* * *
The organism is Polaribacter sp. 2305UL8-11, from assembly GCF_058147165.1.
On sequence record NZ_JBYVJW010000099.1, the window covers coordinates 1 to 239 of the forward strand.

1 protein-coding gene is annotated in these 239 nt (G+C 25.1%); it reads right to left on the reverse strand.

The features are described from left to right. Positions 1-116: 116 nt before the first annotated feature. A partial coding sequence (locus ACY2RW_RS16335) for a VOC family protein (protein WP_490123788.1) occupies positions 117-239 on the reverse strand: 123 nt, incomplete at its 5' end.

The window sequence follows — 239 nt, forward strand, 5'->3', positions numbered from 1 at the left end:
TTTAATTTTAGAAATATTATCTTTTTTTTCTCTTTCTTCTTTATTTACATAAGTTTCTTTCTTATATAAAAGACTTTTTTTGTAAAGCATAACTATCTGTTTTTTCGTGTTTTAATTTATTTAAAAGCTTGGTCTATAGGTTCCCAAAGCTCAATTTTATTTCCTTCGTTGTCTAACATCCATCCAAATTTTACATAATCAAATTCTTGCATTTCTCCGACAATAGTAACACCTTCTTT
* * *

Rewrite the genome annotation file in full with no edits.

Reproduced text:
The organism is Polaribacter sp. 2305UL8-11, from assembly GCF_058147165.1.
On sequence record NZ_JBYVJW010000099.1, the window covers coordinates 1 to 239 of the forward strand.

1 protein-coding gene is annotated in these 239 nt (G+C 25.1%); it reads right to left on the reverse strand.

The features are described from left to right. Positions 1-116: 116 nt before the first annotated feature. A partial coding sequence (locus ACY2RW_RS16335) for a VOC family protein (protein WP_490123788.1) occupies positions 117-239 on the reverse strand: 123 nt, incomplete at its 5' end.

The window sequence follows — 239 nt, forward strand, 5'->3', positions numbered from 1 at the left end:
TTTAATTTTAGAAATATTATCTTTTTTTTCTCTTTCTTCTTTATTTACATAAGTTTCTTTCTTATATAAAAGACTTTTTTTGTAAAGCATAACTATCTGTTTTTTCGTGTTTTAATTTATTTAAAAGCTTGGTCTATAGGTTCCCAAAGCTCAATTTTATTTCCTTCGTTGTCTAACATCCATCCAAATTTTACATAATCAAATTCTTGCATTTCTCCGACAATAGTAACACCTTCTTT